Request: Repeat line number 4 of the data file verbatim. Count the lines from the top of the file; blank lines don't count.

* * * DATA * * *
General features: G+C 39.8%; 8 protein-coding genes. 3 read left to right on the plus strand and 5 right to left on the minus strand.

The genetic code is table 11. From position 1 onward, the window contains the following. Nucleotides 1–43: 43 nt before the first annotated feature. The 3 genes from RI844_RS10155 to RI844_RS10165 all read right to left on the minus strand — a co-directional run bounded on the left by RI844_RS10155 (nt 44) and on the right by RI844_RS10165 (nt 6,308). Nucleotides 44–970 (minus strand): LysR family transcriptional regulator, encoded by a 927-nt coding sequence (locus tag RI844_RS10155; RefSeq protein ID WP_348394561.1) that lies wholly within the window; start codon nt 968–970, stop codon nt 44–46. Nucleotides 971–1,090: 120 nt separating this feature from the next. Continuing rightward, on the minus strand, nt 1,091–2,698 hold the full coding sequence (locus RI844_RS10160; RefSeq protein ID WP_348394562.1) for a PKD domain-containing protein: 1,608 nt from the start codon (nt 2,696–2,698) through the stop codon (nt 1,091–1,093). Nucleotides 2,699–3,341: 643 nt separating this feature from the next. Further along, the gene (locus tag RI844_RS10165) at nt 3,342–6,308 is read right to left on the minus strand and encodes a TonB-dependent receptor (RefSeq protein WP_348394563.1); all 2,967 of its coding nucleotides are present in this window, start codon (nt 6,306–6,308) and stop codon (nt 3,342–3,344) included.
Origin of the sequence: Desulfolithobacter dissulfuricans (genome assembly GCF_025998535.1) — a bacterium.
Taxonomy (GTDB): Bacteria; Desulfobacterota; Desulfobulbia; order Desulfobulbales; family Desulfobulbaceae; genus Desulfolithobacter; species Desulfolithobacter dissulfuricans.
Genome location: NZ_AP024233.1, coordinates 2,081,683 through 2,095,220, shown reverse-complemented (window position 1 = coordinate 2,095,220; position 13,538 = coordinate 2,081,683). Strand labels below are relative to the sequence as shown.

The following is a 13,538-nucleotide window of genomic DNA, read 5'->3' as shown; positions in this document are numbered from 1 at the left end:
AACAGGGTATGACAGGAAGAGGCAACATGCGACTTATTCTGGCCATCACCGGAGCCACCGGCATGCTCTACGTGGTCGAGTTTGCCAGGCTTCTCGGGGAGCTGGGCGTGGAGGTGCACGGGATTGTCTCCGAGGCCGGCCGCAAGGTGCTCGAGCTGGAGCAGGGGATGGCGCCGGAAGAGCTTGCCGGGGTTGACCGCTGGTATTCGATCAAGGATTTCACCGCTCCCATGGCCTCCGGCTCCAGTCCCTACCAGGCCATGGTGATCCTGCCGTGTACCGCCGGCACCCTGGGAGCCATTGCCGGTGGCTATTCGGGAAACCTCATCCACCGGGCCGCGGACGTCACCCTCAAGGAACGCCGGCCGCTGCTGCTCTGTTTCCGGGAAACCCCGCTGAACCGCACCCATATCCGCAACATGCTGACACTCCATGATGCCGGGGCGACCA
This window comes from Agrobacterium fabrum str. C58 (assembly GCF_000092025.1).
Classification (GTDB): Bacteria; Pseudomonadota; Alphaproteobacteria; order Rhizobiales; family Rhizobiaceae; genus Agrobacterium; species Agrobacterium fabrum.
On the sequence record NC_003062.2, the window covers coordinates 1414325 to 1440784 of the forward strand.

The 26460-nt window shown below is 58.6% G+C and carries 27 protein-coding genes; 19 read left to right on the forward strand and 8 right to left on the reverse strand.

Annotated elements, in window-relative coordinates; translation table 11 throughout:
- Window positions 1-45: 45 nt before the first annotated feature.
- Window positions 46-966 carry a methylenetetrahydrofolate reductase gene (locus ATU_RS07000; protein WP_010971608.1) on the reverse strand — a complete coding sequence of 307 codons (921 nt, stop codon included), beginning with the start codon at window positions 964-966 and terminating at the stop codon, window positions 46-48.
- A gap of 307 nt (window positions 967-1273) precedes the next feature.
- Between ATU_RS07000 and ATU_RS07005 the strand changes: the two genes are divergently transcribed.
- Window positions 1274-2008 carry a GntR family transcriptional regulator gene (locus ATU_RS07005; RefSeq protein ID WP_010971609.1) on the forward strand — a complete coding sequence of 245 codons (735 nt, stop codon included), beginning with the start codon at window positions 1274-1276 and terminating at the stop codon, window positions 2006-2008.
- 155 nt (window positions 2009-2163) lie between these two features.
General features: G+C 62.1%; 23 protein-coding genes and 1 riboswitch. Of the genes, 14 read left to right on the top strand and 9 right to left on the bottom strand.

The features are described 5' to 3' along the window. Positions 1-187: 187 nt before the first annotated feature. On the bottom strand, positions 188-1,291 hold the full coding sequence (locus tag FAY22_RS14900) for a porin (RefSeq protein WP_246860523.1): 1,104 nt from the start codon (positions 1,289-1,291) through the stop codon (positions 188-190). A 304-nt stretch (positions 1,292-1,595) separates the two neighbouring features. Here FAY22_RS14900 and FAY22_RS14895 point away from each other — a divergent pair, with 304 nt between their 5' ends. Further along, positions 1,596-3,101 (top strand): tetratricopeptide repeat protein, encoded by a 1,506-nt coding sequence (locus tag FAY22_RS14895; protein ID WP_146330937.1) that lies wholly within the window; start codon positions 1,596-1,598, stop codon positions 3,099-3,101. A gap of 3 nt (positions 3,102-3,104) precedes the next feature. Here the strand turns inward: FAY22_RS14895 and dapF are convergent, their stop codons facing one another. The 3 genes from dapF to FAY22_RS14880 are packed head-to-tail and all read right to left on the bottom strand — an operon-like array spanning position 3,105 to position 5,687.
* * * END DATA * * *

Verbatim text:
Taxonomy (GTDB): Bacteria; Desulfobacterota; Desulfobulbia; order Desulfobulbales; family Desulfobulbaceae; genus Desulfolithobacter; species Desulfolithobacter dissulfuricans.